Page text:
A Timeline of Quilting History in America

Pre-colonial Europe The concept of patchwork, to make efficient or frugal use of valuable woven textiles is known in various parts of the world. Applique is practiced for decorative purposes on clothing and home furnishings. Padded and quilted (stitched) garments are worn for warmth, geometric stitching patterns on linings can be construed as decorative, but most quilted garments were either worn as underwear or were covered with an outer layer of fashionable (and unquilted) silk. The techniques have not yet been combined into what we recognize as a quilt.
1600's and the American Colonial Era Home furnishings such as draperies and bed covers, when not made from fancy tapestry or printed panels, are embroidered or have applique designs similar to the embroidery. Trapunto comes into use, both as block work, and as whole-cloth work. Quilted counterpanes are either made in the whole-cloth style from both plain and printed fabrics, or are applique works centered around a large medallion. Colonial American cloth is woven from flax or wool, or combined to make linsey-wolsey. Much fabric is imported from Europe, most quilts are imported commercially due to lack of industry in the colonies.
early 1700's Earliest Amish settlements in Pennsylvania. Floral fabrics from France are popular imports for broderie perse. Mosaic style quilts featuring the Tree of Life and Flowers in an Urn are popular.
1708 Oldest surviving wholly intact quilt dates to this year, done in a broderie perse mosaic style.
1726 Oldest surviving American made quilt dates from this time.
~1750+ Imported Chintz (glazed cotton) gains popularity for quilting. This quality fabric does not shrink like wool and survives laundering better than linen and silk. Quilting is becoming more popular in the colonies, whole-cloth is still the most widely used technique.
1760 White linen whole-cloth counterpane (quilt) in Smithsonian collection signed and dated in cross-stitch. Quilting stitches are done as a center medallion, flowers, feathered stems, and baskets, with a background of close parallel lines.
1775-1789 War of Independence severely limits availability of imported fabrics. Quilts with patriotic themes are popular, depicting battles, heroes, and symbols of the revolution. Memorial quilts are made using clothing of the deceased. Applique and broderie perse (a late 18th century term) are being used.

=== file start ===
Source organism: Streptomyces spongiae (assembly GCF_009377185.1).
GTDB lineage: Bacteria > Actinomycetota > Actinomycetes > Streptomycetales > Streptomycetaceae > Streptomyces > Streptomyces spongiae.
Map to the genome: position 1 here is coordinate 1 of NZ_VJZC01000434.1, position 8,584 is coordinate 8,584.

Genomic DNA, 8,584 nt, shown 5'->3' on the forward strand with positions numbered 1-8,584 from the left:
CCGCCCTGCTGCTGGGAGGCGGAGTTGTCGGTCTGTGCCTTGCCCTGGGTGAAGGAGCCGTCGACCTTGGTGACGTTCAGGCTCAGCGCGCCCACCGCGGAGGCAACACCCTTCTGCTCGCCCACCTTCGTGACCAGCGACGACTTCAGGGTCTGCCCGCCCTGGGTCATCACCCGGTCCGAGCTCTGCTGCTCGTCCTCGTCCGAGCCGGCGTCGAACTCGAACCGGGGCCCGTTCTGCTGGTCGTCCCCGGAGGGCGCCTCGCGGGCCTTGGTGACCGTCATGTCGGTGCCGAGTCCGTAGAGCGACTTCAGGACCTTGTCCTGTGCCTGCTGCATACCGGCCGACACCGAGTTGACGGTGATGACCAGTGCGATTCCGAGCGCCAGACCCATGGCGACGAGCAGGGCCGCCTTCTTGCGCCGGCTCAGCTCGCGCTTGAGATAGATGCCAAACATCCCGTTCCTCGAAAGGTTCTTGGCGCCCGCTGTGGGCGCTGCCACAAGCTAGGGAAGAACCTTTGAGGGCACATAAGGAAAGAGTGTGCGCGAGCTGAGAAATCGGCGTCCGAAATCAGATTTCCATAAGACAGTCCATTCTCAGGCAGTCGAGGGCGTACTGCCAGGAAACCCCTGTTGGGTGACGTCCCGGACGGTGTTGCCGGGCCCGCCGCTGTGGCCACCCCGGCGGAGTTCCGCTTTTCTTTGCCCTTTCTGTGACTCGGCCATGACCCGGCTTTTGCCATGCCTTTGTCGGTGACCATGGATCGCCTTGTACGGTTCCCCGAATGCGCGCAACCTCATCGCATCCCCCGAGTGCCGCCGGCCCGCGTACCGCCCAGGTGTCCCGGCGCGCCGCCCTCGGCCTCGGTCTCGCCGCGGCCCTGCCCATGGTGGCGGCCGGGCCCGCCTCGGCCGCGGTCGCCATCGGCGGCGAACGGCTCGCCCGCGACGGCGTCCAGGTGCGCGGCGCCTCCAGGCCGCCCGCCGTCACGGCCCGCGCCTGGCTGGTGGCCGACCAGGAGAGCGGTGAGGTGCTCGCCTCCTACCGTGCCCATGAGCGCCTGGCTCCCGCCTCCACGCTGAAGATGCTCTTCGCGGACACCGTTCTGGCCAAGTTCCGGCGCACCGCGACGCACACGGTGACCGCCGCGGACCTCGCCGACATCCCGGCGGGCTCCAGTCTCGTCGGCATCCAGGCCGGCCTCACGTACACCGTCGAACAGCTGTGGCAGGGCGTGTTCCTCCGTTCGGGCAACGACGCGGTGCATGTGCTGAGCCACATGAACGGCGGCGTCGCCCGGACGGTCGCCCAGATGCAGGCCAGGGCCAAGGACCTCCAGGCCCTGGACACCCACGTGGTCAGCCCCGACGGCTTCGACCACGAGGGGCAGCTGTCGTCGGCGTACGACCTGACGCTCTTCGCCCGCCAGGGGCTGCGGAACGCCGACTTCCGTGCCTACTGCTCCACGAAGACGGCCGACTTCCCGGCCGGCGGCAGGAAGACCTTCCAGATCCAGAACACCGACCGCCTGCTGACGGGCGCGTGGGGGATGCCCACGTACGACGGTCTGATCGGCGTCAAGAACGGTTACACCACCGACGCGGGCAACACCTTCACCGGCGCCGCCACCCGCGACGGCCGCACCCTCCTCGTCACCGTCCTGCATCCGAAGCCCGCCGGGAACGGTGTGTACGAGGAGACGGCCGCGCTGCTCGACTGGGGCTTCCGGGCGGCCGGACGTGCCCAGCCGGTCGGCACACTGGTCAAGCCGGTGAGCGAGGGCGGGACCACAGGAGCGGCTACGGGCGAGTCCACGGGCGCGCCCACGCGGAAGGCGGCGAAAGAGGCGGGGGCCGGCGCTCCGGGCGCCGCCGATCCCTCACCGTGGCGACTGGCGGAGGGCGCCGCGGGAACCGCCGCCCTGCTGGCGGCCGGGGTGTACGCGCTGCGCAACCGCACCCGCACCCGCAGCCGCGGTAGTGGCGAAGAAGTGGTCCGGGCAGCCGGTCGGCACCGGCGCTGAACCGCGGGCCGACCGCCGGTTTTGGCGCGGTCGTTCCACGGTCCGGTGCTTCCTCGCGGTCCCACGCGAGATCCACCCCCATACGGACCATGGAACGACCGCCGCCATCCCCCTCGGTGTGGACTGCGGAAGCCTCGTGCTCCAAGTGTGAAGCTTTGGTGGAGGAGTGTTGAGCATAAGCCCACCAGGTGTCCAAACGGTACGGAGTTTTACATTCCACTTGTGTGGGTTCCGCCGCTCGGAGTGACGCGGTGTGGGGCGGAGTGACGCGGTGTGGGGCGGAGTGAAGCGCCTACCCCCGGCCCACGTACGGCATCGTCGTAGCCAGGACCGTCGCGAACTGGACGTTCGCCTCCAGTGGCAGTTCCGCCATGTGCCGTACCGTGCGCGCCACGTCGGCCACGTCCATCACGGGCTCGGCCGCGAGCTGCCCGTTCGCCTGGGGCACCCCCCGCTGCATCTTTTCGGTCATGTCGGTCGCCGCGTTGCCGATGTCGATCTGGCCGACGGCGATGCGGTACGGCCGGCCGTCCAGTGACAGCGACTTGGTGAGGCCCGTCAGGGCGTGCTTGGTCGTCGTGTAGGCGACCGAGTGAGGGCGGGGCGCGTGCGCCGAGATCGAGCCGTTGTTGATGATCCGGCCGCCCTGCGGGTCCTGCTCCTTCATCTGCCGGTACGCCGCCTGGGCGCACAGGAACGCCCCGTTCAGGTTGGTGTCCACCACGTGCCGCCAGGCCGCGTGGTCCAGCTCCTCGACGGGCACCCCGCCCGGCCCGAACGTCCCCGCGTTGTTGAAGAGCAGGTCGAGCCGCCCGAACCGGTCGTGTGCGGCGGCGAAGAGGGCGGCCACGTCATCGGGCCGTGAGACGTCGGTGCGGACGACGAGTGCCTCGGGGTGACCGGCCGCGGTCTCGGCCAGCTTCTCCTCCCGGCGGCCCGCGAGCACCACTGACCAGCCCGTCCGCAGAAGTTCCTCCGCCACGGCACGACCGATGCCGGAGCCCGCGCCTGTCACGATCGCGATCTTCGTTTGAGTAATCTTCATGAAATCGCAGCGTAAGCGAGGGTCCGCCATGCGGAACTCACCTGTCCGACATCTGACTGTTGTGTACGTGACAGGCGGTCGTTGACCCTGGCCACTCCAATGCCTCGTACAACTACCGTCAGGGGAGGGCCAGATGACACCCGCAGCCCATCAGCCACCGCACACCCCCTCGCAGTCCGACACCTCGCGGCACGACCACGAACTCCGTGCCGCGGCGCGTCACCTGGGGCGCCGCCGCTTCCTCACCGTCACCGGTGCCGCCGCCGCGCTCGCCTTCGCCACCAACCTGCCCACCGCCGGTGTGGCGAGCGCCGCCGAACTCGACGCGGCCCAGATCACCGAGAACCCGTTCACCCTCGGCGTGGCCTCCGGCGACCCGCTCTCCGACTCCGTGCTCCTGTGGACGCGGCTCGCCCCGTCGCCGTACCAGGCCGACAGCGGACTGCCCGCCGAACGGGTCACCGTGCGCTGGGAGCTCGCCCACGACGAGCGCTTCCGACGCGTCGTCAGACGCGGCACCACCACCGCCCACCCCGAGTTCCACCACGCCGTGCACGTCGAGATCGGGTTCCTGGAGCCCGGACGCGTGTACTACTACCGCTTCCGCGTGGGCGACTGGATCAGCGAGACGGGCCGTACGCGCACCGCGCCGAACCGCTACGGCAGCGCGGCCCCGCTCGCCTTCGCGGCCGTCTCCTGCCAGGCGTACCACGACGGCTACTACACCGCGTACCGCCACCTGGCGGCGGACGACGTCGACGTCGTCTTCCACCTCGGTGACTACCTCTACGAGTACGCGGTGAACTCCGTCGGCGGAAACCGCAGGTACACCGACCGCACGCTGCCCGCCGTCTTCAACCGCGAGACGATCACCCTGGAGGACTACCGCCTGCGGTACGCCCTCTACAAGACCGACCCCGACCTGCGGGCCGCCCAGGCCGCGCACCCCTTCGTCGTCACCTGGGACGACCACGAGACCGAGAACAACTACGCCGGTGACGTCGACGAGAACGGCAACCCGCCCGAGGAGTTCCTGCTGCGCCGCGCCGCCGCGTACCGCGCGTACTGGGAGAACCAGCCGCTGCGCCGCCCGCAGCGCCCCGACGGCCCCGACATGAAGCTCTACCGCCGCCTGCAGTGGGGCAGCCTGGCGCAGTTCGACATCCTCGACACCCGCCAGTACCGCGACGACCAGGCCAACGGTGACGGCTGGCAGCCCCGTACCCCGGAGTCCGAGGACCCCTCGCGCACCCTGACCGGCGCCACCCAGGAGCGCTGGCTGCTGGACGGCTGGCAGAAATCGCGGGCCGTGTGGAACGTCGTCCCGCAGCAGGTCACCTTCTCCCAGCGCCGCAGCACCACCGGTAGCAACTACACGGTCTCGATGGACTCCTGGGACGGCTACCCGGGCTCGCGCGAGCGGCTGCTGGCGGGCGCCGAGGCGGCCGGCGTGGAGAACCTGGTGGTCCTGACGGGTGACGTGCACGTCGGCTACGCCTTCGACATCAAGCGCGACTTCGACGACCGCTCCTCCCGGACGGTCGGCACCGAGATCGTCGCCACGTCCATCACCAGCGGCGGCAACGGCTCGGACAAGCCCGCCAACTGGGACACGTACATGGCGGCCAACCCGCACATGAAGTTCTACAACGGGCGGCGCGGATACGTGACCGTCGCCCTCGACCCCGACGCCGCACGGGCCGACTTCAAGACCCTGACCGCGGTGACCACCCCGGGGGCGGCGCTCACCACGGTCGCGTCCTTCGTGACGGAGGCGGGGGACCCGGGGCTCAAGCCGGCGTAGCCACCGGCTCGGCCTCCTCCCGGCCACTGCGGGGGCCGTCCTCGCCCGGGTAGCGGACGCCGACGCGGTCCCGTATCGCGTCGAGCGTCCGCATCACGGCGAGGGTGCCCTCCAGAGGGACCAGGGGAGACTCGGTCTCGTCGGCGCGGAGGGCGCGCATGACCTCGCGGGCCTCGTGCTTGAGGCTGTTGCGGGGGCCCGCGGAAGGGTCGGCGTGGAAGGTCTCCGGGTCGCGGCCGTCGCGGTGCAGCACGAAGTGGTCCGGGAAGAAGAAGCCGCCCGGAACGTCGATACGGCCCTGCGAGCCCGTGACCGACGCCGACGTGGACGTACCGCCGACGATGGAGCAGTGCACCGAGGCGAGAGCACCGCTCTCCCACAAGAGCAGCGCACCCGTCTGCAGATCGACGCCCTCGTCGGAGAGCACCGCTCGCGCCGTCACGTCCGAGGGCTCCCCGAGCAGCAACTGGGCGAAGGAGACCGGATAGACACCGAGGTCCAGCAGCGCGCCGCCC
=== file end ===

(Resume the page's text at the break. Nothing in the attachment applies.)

1782 The eagle is adopted as a national symbol and becomes incorporated in many quilts.
1783 Roller printing is first used to make patterned fabric in England. Can produce in 4 minutes the same amount of fabric it would take 6 hours to do by hand.
~1785 Patriotic prints made for the American market are introduced.
~1790 Floral wreath and basket applique becomes popular as a quilt design. Quilts are sometimes bound with woven cotton or linen tape, or narrow strips of straight-cut fabric. Intricate feathered hearts, flowers, vines and other motifs quilted during this period indicate highly accomplished stitchery and already-developed patterns for quilting.
1793 Invention of the cotton gin leads to rise of cotton industry and mills in the northeast.
~1795 Pieced Pinwheel block pattern developed. Patchwork blocks and pieced borders begin to be incorporated in quilts , but the overall design still consists of a center medallion with one or more borders. Pieced blocks are used in strips as border treatments, or as corner blocks for other borders. Reverse applique is being used in medallion centers.
~1800 Beginning of the Pioneer Era. Nine-patch and Grandmother's Basket (basket with no handle) appear as block patterns. Cloth panels specifically for making into quilt tops begin to be imported. Floral motifs are cut out and appliqued in swags, wreaths, and bouquets to frame a pre-printed center medallion panel. Marseilles Work, a type of loomed in imitation of whitework quilting is a popular import.
1806 Irish Chain pattern known. May be first use of block pattern as an overall design.
1809 A successful single green dye is introduced, making the color easier and cheaper to produce. Prior to this green is made by printing blue and yellow in the same space.
1810-1830 County Fairs begin to appear, offering prizes for needlework. Log Cabin patterns developed, first Barn Raising and then Courthouse Steps variations. The zig-zag Streak of Lightning pattern appears. Quilting is done in flower, heart, and quatrefoil designs.
1812 Second War of Independence. Patriotic themes increase.
1814 The power loom is installed in Waltham, MA. First American factory production of cloth and thread begins.
1815 Eight-pointed Star, Ohio Star, and Hourglass patterns are in use.
~1820 The quilting bee is "an established tradition". Quilting is introduced to Hawaii by missionaries. The pieced patterns Irish Chain, Double Irish Chain, Clamshell, and Thousand Pyramids are known.
~1830 Permanent ink makes signature quilts more popular. Appearance of Feathered Star, and Nine-Patch-Wild-Goose variation. Lone Star (Star of Bethlehem, Rising Sun) patterns known. Godey's Lady's Book introduced, with regular needlework and quilting sections. American mills are producing cotton calicoes.
1800-1840 Increase in use of block patterns rather than whole-cloth quilts, although whole-cloth is still more fashionable. Sashing comes into use to frame individual blocks. Patchwork blocks are both portable and frugal uses for scraps, and may have become popular among pioneer women as a result.
1833 Chips & Whetstones (aka Mariner's Compass) appears. Colorful, bright and flamboyant chintz is popular.